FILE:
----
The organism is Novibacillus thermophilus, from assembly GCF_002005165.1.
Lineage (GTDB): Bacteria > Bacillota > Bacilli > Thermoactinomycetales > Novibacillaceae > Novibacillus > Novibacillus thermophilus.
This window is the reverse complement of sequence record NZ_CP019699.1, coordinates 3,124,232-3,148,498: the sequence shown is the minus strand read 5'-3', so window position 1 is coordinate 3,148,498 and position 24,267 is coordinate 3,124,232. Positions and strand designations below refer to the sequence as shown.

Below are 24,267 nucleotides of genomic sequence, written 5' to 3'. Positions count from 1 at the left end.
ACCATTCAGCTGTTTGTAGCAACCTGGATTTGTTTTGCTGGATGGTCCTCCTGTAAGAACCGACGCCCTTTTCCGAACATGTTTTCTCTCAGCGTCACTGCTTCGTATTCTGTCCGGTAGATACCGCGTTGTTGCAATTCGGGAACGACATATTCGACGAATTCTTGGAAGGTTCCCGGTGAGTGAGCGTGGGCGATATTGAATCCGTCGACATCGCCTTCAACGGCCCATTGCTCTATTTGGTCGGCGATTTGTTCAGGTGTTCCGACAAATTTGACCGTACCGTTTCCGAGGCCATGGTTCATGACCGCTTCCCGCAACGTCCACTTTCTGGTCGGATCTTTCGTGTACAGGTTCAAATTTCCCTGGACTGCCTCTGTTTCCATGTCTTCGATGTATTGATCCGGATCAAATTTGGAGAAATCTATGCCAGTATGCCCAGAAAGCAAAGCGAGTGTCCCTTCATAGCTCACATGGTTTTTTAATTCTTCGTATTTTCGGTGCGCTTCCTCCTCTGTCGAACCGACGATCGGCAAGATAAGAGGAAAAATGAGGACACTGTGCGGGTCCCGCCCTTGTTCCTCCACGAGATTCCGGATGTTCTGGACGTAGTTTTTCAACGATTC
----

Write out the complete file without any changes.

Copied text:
The organism is Novibacillus thermophilus, from assembly GCF_002005165.1.
Lineage (GTDB): Bacteria > Bacillota > Bacilli > Thermoactinomycetales > Novibacillaceae > Novibacillus > Novibacillus thermophilus.
This window is the reverse complement of sequence record NZ_CP019699.1, coordinates 3,124,232-3,148,498: the sequence shown is the minus strand read 5'-3', so window position 1 is coordinate 3,148,498 and position 24,267 is coordinate 3,124,232. Positions and strand designations below refer to the sequence as shown.

Below are 24,267 nucleotides of genomic sequence, written 5' to 3'. Positions count from 1 at the left end.
ACCATTCAGCTGTTTGTAGCAACCTGGATTTGTTTTGCTGGATGGTCCTCCTGTAAGAACCGACGCCCTTTTCCGAACATGTTTTCTCTCAGCGTCACTGCTTCGTATTCTGTCCGGTAGATACCGCGTTGTTGCAATTCGGGAACGACATATTCGACGAATTCTTGGAAGGTTCCCGGTGAGTGAGCGTGGGCGATATTGAATCCGTCGACATCGCCTTCAACGGCCCATTGCTCTATTTGGTCGGCGATTTGTTCAGGTGTTCCGACAAATTTGACCGTACCGTTTCCGAGGCCATGGTTCATGACCGCTTCCCGCAACGTCCACTTTCTGGTCGGATCTTTCGTGTACAGGTTCAAATTTCCCTGGACTGCCTCTGTTTCCATGTCTTCGATGTATTGATCCGGATCAAATTTGGAGAAATCTATGCCAGTATGCCCAGAAAGCAAAGCGAGTGTCCCTTCATAGCTCACATGGTTTTTTAATTCTTCGTATTTTCGGTGCGCTTCCTCCTCTGTCGAACCGACGATCGGCAAGATAAGAGGAAAAATGAGGACACTGTGCGGGTCCCGCCCTTGTTCCTCCACGAGATTCCGGATGTTCTGGACGTAGTTTTTCAACGATTC